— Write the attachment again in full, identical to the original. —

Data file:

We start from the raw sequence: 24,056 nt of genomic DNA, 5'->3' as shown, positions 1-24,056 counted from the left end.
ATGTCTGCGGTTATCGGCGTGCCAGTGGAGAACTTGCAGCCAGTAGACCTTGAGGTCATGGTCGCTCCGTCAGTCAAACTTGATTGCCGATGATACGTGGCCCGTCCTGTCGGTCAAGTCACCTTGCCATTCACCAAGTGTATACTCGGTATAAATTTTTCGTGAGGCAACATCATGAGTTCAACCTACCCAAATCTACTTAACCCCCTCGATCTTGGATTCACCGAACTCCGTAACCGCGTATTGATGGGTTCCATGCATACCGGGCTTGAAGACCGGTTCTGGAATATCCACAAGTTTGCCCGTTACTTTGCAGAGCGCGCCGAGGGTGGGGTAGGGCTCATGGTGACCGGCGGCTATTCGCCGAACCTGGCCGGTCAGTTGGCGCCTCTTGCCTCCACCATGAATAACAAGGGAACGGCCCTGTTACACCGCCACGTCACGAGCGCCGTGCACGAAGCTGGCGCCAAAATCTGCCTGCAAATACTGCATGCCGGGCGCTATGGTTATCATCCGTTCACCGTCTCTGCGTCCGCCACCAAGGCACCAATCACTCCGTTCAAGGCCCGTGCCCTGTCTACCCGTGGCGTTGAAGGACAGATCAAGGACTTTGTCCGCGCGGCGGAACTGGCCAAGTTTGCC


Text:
We start from the raw sequence: 24,056 nt of genomic DNA, 5'->3' as shown, positions 1-24,056 counted from the left end.
ATGTCTGCGGTTATCGGCGTGCCAGTGGAGAACTTGCAGCCAGTAGACCTTGAGGTCATGGTCGCTCCGTCAGTCAAACTTGATTGCCGATGATACGTGGCCCGTCCTGTCGGTCAAGTCACCTTGCCATTCACCAAGTGTATACTCGGTATAAATTTTTCGTGAGGCAACATCATGAGTTCAACCTACCCAAATCTACTTAACCCCCTCGATCTTGGATTCACCGAACTCCGTAACCGCGTATTGATGGGTTCCATGCATACCGGGCTTGAAGACCGGTTCTGGAATATCCACAAGTTTGCCCGTTACTTTGCAGAGCGCGCCGAGGGTGGGGTAGGGCTCATGGTGACCGGCGGCTATTCGCCGAACCTGGCCGGTCAGTTGGCGCCTCTTGCCTCCACCATGAATAACAAGGGAACGGCCCTGTTACACCGCCACGTCACGAGCGCCGTGCACGAAGCTGGCGCCAAAATCTGCCTGCAAATACTGCATGCCGGGCGCTATGGTTATCATCCGTTCACCGTCTCTGCGTCCGCCACCAAGGCACCAATCACTCCGTTCAAGGCCCGTGCCCTGTCTACCCGTGGCGTTGAAGGACAGATCAAGGACTTTGTCCGCGCGGCGGAACTGGCCAAGTTTGCC